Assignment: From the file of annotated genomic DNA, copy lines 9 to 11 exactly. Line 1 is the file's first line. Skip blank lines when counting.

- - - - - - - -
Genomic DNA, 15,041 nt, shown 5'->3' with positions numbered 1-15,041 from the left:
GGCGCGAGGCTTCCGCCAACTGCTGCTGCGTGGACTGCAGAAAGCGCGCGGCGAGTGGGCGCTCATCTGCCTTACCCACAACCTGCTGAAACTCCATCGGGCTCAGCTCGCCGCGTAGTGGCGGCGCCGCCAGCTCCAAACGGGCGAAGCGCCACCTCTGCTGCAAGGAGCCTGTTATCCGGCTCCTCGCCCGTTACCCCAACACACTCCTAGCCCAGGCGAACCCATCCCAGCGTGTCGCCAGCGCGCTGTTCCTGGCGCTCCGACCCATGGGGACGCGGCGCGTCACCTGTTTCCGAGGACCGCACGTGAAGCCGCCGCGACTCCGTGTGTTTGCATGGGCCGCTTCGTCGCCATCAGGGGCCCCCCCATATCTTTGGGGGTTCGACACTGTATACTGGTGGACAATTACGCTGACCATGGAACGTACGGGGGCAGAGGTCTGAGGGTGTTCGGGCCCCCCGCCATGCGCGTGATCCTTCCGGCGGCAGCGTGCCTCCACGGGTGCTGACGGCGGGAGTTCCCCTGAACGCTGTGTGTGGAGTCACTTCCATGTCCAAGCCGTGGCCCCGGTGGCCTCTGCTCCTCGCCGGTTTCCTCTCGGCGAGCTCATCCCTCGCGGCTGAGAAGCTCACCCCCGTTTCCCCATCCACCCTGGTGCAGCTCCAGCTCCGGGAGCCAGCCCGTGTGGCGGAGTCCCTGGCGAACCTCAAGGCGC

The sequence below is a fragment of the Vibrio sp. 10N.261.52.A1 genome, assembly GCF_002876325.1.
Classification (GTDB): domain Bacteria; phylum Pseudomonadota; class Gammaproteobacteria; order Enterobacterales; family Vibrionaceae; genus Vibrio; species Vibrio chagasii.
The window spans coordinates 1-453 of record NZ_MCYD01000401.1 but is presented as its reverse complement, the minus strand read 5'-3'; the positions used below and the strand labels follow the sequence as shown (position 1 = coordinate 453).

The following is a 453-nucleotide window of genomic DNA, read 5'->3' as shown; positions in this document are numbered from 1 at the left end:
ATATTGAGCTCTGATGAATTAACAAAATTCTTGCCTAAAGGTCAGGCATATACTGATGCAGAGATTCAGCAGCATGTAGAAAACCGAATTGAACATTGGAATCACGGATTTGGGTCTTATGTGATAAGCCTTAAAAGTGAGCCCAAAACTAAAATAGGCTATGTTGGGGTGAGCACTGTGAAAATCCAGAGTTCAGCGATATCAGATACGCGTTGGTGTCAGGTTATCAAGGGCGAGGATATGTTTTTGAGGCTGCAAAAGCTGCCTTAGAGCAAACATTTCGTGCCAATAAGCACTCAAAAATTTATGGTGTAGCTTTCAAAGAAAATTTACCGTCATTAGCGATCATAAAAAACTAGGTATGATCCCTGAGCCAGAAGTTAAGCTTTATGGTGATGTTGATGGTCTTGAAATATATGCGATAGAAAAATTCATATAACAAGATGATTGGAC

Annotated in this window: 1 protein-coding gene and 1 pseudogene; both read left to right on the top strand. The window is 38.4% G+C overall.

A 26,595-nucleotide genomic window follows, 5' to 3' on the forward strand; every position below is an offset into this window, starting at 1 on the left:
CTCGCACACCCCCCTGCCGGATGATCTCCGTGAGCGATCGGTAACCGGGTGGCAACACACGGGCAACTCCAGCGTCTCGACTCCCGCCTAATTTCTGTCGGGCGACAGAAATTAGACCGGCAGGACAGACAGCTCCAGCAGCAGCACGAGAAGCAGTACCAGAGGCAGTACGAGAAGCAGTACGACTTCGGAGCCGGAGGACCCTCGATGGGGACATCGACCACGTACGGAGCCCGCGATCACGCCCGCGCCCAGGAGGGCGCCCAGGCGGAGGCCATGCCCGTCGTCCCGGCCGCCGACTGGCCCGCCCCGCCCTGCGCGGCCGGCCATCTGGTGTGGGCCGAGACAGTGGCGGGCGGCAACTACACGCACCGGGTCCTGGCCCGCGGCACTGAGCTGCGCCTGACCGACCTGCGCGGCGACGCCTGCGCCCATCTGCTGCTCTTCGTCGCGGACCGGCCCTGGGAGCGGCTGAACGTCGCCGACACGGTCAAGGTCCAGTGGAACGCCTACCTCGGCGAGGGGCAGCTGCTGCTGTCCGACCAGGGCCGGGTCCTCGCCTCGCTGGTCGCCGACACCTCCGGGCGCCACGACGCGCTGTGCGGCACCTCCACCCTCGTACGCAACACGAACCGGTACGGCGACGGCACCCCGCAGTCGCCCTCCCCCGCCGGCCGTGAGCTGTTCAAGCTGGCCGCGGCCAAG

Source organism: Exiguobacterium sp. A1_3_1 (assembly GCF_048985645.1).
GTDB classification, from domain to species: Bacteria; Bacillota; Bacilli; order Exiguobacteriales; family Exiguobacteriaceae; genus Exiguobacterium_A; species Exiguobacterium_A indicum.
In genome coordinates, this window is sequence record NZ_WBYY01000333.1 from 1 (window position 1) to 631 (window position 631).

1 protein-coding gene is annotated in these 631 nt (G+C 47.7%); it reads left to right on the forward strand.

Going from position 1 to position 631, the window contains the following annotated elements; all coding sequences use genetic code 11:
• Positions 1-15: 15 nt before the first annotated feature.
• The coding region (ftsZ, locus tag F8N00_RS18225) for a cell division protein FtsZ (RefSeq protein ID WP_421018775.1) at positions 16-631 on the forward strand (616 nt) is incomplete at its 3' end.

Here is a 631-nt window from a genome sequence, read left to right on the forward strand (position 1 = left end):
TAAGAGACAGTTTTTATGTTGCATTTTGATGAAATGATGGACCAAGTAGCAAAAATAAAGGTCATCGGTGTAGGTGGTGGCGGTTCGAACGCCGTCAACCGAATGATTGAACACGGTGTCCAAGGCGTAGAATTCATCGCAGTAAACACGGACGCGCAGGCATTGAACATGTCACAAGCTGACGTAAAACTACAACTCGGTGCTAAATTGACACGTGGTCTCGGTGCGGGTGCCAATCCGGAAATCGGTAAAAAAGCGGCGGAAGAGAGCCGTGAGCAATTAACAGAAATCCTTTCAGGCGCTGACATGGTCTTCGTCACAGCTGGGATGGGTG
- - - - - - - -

A 26,595-nucleotide genomic window follows, 5' to 3' on the forward strand; every position below is an offset into this window, starting at 1 on the left:
CTCGCACACCCCCCTGCCGGATGATCTCCGTGAGCGATCGGTAACCGGGTGGCAACACACGGGCAACTCCAGCGTCTCGACTCCCGCCTAATTTCTGTCGGGCGACAGAAATTAGACCGGCAGGACAGACAGCTCCAGCAGCAGCACGAGAAGCAGTACCAGAGGCAGTACGAGAAGCAGTACGACTTCGGAGCCGGAGGACCCTCGATGGGGACATCGACCACGTACGGAGCCCGCGATCACGCCCGCGCCCAGGAGGGCGCCCAGGCGGAGGCCATGCCCGTCGTCCCGGCCGCCGACTGGCCCGCCCCGCCCTGCGCGGCCGGCCATCTGGTGTGGGCCGAGACAGTGGCGGGCGGCAACTACACGCACCGGGTCCTGGCCCGCGGCACTGAGCTGCGCCTGACCGACCTGCGCGGCGACGCCTGCGCCCATCTGCTGCTCTTCGTCGCGGACCGGCCCTGGGAGCGGCTGAACGTCGCCGACACGGTCAAGGTCCAGTGGAACGCCTACCTCGGCGAGGGGCAGCTGCTGCTGTCCGACCAGGGCCGGGTCCTCGCCTCGCTGGTCGCCGACACCTCCGGGCGCCACGACGCGCTGTGCGGCACCTCCACCCTCGTACGCAACACGAACCGGTACGGCGACGGCACCCCGCAGTCGCCCTCCCCCGCCGGCCGTGAGCTGTTCAAGCTGGCCGCGGCCAAG

Source organism: Exiguobacterium sp. A1_3_1 (assembly GCF_048985645.1).